3. My best tool is patience (that took practice) and your last technique using the back of the seam ripper. I detest those itsy-bitsy pieces because you never seem to get them all out.

  4. My mother was a home ec teacher and she was very particular about ripping seams. She used your method. She would not let me use the first method which is what I wanted to do. She also finished the inside of every garment she made. She hemmed raw seams and always hemmed facings. You could turn her clothes inside out and find them just as neat as the outside.

  5. I read somewhere that one of the seam rippers has a rubber end that you rub over those lose threads and it pulls them out for you. I don’t have that one, but it sounds good.

  6. How I rip sometimes depends on what kind of fabric I’m working with, the length of the seam, and my patience level. Most often, I used the first method described where I pull the seam apart and clip threads. For very tight stitches, I hold the two layers together and use a seam ripper, sometimes a quilting pin or sewing awl, to lift the stitches up one by one before clipping. To clean it up, I’ve used the eraser end of a pencil to push away loose threads with some success; again depends on the fabric.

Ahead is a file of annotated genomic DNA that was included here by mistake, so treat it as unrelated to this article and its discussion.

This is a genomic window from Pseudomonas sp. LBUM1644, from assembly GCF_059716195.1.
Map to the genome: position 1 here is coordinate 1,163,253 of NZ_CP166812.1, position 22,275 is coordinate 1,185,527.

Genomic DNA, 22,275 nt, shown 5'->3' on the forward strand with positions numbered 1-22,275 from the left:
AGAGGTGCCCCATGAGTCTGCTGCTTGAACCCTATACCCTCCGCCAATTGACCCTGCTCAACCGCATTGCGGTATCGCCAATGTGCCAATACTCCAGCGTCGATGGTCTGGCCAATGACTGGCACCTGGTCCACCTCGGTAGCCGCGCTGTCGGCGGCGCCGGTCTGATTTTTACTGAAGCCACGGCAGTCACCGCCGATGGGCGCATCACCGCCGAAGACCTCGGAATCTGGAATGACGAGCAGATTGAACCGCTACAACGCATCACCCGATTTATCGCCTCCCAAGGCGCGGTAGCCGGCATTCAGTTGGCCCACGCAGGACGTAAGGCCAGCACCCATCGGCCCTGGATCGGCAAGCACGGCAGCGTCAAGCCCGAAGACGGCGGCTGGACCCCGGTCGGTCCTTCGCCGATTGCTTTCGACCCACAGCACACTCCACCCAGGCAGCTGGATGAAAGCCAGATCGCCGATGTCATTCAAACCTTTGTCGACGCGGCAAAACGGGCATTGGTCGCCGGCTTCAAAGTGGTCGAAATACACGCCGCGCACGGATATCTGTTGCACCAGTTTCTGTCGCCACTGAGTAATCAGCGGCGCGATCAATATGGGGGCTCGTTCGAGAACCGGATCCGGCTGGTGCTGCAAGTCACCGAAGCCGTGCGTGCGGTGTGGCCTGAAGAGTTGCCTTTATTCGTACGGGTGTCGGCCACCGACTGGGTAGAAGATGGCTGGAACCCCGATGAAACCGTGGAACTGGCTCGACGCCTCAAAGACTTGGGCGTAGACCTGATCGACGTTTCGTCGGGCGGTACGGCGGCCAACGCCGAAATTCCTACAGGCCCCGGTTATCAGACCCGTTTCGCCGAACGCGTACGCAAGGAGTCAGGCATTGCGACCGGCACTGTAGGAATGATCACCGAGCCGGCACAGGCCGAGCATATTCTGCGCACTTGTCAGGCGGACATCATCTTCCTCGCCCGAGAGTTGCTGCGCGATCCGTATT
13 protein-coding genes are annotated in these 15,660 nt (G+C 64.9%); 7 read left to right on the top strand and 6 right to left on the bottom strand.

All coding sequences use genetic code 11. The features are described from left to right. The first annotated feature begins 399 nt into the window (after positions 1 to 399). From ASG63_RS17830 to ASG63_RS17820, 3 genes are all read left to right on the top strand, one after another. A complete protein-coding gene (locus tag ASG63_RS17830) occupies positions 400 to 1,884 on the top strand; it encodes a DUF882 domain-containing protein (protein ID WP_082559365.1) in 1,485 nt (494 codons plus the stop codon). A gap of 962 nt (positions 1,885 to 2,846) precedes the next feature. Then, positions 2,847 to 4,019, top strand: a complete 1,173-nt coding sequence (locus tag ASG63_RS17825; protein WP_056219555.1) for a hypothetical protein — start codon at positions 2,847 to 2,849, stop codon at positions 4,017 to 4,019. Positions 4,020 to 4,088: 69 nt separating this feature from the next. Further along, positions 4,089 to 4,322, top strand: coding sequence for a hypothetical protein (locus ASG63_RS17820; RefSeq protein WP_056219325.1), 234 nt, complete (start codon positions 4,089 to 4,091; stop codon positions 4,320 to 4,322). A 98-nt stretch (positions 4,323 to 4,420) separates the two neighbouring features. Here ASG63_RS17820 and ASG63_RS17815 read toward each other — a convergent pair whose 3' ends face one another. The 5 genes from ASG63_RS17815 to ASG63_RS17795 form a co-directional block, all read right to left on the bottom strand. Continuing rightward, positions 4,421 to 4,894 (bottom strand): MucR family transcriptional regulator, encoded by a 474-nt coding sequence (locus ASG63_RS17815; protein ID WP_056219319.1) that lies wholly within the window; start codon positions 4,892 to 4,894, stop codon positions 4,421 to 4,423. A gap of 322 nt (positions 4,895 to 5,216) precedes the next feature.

7. In dressmaking where edges are often on the bias, I use one or more of your methods.

    For quilting, where the edges are most often on the straight or crosswise of the grain, I cut the threads for about 3″ then grab each side of the quilt fabric and rip them apart. If you are fast enough with your tugs, it doesn’t distort. Of course, you are using good quality fabric, right? It doesn’t matter if you use poly or cotton thread–you can rip it apart quickly.

    I hear gasps. Don’t worry, I’ve been doing this for years. I also use the rotary cutter–expose the blade and quickly slice the threads, being careful not to slice your fabric.

    More gasps. Really, it works. Just be careful.

  8. I learned the “cut one side, pull the thread on the other side” method in the very first quilt class I took some 11 years ago, and I use it all the time. But every three stitches is kind of extreme, to me. I start out doing every five stitches and sometimes eight or ten. Lots fewer threads to clean up on the other side.